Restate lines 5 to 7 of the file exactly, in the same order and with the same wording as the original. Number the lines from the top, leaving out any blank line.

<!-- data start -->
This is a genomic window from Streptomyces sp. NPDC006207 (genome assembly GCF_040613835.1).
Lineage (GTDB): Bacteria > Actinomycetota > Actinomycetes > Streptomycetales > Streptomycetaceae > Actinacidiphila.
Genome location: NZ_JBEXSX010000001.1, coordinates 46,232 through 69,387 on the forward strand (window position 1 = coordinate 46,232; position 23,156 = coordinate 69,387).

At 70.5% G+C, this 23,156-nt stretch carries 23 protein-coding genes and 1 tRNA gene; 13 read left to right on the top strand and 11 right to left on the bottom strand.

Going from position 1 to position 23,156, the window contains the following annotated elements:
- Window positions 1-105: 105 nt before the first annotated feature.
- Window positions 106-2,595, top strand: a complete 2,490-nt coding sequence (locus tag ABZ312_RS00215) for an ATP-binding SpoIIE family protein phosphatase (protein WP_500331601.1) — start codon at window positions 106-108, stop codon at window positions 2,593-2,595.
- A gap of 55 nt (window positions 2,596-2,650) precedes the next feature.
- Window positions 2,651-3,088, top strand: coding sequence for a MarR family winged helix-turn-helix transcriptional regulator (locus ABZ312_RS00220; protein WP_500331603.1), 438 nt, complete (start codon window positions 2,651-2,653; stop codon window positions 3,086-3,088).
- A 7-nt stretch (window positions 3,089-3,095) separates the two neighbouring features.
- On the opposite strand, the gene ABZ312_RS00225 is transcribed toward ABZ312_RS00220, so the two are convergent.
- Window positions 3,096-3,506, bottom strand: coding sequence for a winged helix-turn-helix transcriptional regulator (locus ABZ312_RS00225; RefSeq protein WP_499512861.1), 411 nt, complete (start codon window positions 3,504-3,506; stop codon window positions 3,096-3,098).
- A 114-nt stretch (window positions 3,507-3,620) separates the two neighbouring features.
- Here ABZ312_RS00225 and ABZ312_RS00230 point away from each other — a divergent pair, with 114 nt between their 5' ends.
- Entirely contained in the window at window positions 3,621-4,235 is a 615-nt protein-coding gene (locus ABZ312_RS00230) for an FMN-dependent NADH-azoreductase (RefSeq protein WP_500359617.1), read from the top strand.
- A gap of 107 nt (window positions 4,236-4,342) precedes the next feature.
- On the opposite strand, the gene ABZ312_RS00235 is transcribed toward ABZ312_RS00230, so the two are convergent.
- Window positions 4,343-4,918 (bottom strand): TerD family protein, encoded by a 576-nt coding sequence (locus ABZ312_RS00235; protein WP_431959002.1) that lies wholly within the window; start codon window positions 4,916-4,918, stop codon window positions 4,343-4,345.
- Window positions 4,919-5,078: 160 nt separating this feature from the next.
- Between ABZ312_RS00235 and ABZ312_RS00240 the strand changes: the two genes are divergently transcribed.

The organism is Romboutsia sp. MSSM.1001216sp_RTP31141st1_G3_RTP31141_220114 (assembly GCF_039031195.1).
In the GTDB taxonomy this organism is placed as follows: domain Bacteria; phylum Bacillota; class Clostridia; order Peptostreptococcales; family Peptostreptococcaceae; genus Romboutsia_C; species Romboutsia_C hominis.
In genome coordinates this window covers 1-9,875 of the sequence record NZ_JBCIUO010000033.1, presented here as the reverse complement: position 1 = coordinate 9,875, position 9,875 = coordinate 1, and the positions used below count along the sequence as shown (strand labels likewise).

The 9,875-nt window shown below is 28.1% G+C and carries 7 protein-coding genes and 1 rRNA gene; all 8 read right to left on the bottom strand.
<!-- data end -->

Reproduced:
Going from position 1 to position 23,156, the window contains the following annotated elements:
- Window positions 1-105: 105 nt before the first annotated feature.
- Window positions 106-2,595, top strand: a complete 2,490-nt coding sequence (locus tag ABZ312_RS00215) for an ATP-binding SpoIIE family protein phosphatase (protein WP_500331601.1) — start codon at window positions 106-108, stop codon at window positions 2,593-2,595.